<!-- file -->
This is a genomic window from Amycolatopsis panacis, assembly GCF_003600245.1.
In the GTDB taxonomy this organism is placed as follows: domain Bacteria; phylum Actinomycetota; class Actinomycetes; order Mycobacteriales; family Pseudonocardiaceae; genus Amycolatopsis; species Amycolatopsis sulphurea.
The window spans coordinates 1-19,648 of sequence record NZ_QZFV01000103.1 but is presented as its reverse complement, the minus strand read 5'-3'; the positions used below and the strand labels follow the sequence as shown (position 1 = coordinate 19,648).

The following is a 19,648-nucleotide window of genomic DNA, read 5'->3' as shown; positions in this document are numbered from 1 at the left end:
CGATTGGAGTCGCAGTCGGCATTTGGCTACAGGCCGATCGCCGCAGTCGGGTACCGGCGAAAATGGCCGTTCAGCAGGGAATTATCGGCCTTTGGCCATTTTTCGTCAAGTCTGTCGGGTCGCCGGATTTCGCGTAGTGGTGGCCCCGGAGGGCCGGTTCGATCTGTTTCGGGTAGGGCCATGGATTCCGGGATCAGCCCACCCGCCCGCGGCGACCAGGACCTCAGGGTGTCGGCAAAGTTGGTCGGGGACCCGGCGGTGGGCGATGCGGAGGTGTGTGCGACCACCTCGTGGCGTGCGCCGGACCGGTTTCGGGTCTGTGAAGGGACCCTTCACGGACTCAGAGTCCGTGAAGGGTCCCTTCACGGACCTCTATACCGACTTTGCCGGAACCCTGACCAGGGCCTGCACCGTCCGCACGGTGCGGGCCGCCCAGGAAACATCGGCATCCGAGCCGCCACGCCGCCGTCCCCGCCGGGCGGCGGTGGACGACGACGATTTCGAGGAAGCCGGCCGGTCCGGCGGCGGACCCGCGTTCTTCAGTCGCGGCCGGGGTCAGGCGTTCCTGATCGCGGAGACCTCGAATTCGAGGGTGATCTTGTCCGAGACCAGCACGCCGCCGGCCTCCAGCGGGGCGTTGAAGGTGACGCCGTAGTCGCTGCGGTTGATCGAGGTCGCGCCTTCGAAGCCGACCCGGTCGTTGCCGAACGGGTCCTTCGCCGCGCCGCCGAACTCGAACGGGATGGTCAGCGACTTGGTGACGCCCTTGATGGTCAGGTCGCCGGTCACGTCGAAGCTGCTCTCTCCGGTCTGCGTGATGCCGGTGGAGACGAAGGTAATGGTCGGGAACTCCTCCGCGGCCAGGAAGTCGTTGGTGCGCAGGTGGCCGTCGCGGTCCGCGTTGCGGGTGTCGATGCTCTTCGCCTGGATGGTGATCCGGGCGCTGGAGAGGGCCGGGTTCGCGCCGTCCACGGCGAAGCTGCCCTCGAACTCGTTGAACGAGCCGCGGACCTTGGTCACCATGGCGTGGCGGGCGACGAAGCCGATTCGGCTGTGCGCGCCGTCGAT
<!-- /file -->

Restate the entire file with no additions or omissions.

This is a genomic window from Amycolatopsis panacis, assembly GCF_003600245.1.
In the GTDB taxonomy this organism is placed as follows: domain Bacteria; phylum Actinomycetota; class Actinomycetes; order Mycobacteriales; family Pseudonocardiaceae; genus Amycolatopsis; species Amycolatopsis sulphurea.
The window spans coordinates 1-19,648 of sequence record NZ_QZFV01000103.1 but is presented as its reverse complement, the minus strand read 5'-3'; the positions used below and the strand labels follow the sequence as shown (position 1 = coordinate 19,648).

The following is a 19,648-nucleotide window of genomic DNA, read 5'->3' as shown; positions in this document are numbered from 1 at the left end:
CGATTGGAGTCGCAGTCGGCATTTGGCTACAGGCCGATCGCCGCAGTCGGGTACCGGCGAAAATGGCCGTTCAGCAGGGAATTATCGGCCTTTGGCCATTTTTCGTCAAGTCTGTCGGGTCGCCGGATTTCGCGTAGTGGTGGCCCCGGAGGGCCGGTTCGATCTGTTTCGGGTAGGGCCATGGATTCCGGGATCAGCCCACCCGCCCGCGGCGACCAGGACCTCAGGGTGTCGGCAAAGTTGGTCGGGGACCCGGCGGTGGGCGATGCGGAGGTGTGTGCGACCACCTCGTGGCGTGCGCCGGACCGGTTTCGGGTCTGTGAAGGGACCCTTCACGGACTCAGAGTCCGTGAAGGGTCCCTTCACGGACCTCTATACCGACTTTGCCGGAACCCTGACCAGGGCCTGCACCGTCCGCACGGTGCGGGCCGCCCAGGAAACATCGGCATCCGAGCCGCCACGCCGCCGTCCCCGCCGGGCGGCGGTGGACGACGACGATTTCGAGGAAGCCGGCCGGTCCGGCGGCGGACCCGCGTTCTTCAGTCGCGGCCGGGGTCAGGCGTTCCTGATCGCGGAGACCTCGAATTCGAGGGTGATCTTGTCCGAGACCAGCACGCCGCCGGCCTCCAGCGGGGCGTTGAAGGTGACGCCGTAGTCGCTGCGGTTGATCGAGGTCGCGCCTTCGAAGCCGACCCGGTCGTTGCCGAACGGGTCCTTCGCCGCGCCGCCGAACTCGAACGGGATGGTCAGCGACTTGGTGACGCCCTTGATGGTCAGGTCGCCGGTCACGTCGAAGCTGCTCTCTCCGGTCTGCGTGATGCCGGTGGAGACGAAGGTAATGGTCGGGAACTCCTCCGCGGCCAGGAAGTCGTTGGTGCGCAGGTGGCCGTCGCGGTCCGCGTTGCGGGTGTCGATGCTCTTCGCCTGGATGGTGATCCGGGCGCTGGAGAGGGCCGGGTTCGCGCCGTCCACGGCGAAGCTGCCCTCGAACTCGTTGAACGAGCCGCGGACCTTGGTCACCATGGCGTGGCGGGCGACGAAGCCGATTCGGCTGTGCGCGCCGTCGAT